She continued, “Just, gets overwhelming sometimes. Floating in the nothing, touching down only once every few months, knocking out Searchers and never hearing anything.” She slumped, her collarbones becoming prominent with her shoulders falling forward. I forced myself back into her words, my eyes on hers.

            “It’s the mission,” I said, voice soft, easing the cat’s fur back. You don’t have to be so big with me, I wanted to say but didn’t.

            “It’s more than that—” She cut herself off, maybe as surprised as I was by her abrupt tone. “Sorry, Captain.” She moved past me, standing in front of my cabin door with her back to me. Etiquette dictated that I stand beside her to let her out, since the door wouldn’t recognize or obey her. I decided to be rude, but watched carefully for signs that she really did want out and away from me. It was almost painful to follow my instincts because being wrong could hurt our friendship, something I care about more than even the mission.

            I put my hand on her shoulder. “Jes—”

            She turned hard on her heel to face me. Her hand came up to knock mine off but it seemed accidental, it was simply in the way, because now both her hands were on my shoulders, and she stood a mere half-metre from my face. The few centimetres of height she had on me disappeared with proximity. I was looking at her collarbones again, the dips in her brown skin, her skeleton seeming barely contained.

            I knew what was happening but I couldn’t move. I was her captain, there was an imbalance of power. Even if I were sure, I couldn’t trust myself, couldn’t forgive myself if she wasn’t sure. But when she pulled her hands back, I missed the warmth, and my body was moving without express permission. I grabbed her hands, replaced them, held them.

            Then she kissed me. With our bulky suits and mass of hands between us, my mouth felt everything, undistracted. There was the waxy slide of the honey balm we used to defend against the arid manufactured air. Her mouth opened and she breathed, and though it had occurred to me before that we’d shared a million common breaths on this ship, never had I tasted her like this. My grip on her hands tightened—how long could I hold her against me, how much of herself could she share?

            Why now, when the truth of our mission had been revealed to me, and I could never tell her?

            

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Freewriting

Sorry for the wall of text but I wasn’t allowed to edit. This is an assignment my therapist gave me.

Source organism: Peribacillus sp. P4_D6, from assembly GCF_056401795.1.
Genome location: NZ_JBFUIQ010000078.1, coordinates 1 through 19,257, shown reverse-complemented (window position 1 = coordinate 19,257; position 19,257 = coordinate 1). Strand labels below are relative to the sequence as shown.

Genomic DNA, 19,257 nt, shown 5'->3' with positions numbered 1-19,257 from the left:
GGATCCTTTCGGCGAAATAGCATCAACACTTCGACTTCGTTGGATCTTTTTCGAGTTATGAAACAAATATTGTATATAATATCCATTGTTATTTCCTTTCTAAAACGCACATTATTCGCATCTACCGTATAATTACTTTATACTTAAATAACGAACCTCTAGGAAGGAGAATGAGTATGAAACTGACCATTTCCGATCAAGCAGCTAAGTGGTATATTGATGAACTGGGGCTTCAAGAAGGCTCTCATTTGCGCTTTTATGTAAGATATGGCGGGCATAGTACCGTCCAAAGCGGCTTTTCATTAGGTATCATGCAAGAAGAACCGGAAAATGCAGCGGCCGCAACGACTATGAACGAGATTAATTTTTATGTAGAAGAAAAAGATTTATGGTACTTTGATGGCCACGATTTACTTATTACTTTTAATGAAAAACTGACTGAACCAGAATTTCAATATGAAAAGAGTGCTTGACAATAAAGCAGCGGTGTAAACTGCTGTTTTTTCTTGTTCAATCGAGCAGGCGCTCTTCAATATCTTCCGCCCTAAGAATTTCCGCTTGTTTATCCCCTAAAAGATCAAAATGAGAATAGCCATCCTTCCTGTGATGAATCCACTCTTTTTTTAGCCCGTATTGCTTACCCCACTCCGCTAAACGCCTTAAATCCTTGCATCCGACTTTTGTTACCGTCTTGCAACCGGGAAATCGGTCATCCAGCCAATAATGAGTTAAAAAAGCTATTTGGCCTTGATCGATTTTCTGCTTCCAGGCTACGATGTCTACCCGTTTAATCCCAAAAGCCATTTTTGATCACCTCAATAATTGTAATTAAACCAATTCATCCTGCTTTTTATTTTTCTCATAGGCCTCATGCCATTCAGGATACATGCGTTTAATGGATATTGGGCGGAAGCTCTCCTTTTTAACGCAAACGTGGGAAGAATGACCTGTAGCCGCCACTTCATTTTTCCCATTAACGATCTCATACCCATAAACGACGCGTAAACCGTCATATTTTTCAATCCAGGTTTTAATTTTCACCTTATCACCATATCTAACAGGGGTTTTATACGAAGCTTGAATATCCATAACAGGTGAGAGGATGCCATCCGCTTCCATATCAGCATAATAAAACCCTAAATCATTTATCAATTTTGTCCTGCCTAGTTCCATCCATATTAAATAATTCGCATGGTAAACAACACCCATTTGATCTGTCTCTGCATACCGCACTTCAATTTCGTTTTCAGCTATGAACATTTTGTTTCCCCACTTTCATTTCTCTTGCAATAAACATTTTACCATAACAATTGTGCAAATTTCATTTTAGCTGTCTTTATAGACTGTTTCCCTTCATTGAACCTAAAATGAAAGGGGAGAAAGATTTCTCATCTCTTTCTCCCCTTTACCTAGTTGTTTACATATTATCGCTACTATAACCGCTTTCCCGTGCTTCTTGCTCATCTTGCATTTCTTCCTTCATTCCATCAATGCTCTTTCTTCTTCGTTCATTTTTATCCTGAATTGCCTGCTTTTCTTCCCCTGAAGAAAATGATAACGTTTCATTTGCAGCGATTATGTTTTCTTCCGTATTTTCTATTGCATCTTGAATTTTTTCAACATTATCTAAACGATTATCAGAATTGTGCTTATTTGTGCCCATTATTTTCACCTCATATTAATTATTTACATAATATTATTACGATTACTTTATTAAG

How to fix the world by writing without stopping. It seems easiest to start at the smallest thing and work my way up to the biggest thing, but how to define things? Creatures, yes, insects are very small, and bacteria are alive, and what about atoms, are they things or do they live? What does being alive mean in this context? I don’t really know but what I do know is that every thing, living or not living or in some liminal space of moving but not growing (is to grow to be alive?) lost my train of thought here hmmm okay starting over with the smallest thing that I can think of how to fix, bugs. Bugs are having a really rough go of it. There are 200 species on our planet going extinct EVERY day, that is 1000x the natural rate of extinction. Most of these species are bugs and that’s why most people don’t care. People think that bugs are pests, we kill them all the time, but every insect is here for a very specific purpose, and even if that purpose is simply food for the next biggest on the scale, that is a very noble cause indeed. Bees are the most important insect, arguably, because without them, we would have very little agriculture in five years. In fact, Einstein, who stole many of his ideas from his first wife and never credited them, said that without bees, men would disappear from the planet in four years. I’m sure by men he meant humans, but at that time women were not considered human but Other, and we didn’t really count. Interesting here that the current epoch we are living in is the anthropocene, Time of Man, which I think is very appropriate, especially since most experts consider this time to be almost over. Now, most men would tell you this means the extinction of Man which is, again, a stand-in for Human, but I disagree, of course. I think we are heading into the gynopocene. Time of Woman. This was a digression but an important one. You’ll have capitalists say, fuck the bees, we’ll just make poor people pollinate by hand, isn’t that lovely, JOBS! Steven Harper would be delighted. Then you’ll have futurists say, too bad about the bees but we’ll just make robot bees! Isn’t the future wonderful? Let’s all go to south Africa and dig twenty miles down into their land for the resources we need to create these robotic wonders, we’ll barf out our pollution there and it’ll be like it never happened! Never once thinking that ANY pollution ANYWHERE on the planet affects our GLOBAL climate. Anyway. Women, that is to say females, being the only true creators on the planet (I don’t mean inventing, or building, or engineering, but creating, growing), will say Save The Bees. And since women don’t have any money or land or power in a true global sense, everyone, even other women will say, what a stupid idea, it must be stupid since a woman thought it. So in conclusion, I didn’t get to talk about the things I meant to starting out, like the ocean or the Earth itself as a living organism on which we live the same way microbes live under our eyelids and feed on our dead eye guts, which is a lovely example of parasitic symbiosis, but unfortunately with men in charge and their hunger for power and money money money, resources, always extracting, taking, forgot about the SYMBIOSIS part of that exchange and have been simply acting as a cancer upon on our Earth since the beginning of agriculture and animal husbandry, which was the first time a man realized that HIS sperm in a woman helped create a human child, after which he decided this meant that he OWNED that woman AND that child, stamped them both his His Name and women have suffered ever since. Women, on the other hand, despite internalized misogyny and patriarchal brainwashing, understand that life is about give and take, but instead of every human doing both, we have become accustomed to one sex doing the giving, and one always the taking. So what does that mean? It means that if women stopped the population boom and refused PIV sex that the planet would be man-free in a hundred years and we’d finally have the time and energy to deal with our own trauma and the trauma of our distraught and destroyed planet. During that time women scientists will find the solution to living forever (reprogramming planned cell death or altering our telomeres so they don’t shrink with every reproduction, it doesn’t matter how all that matters is that we do it without profit in mind and then give it to everybody who wants it regardless of race or class, and even men can have it but only if they promise never to make another child, and if they want to have children then they can’t have it). We have to address the massive extinction level event problems NOW or we will suffer terribly. The solution is to put women in charge, everywhere, all over the globe. We need the bees for food, yes, but we could learn a lot from the way they construct their societies as well.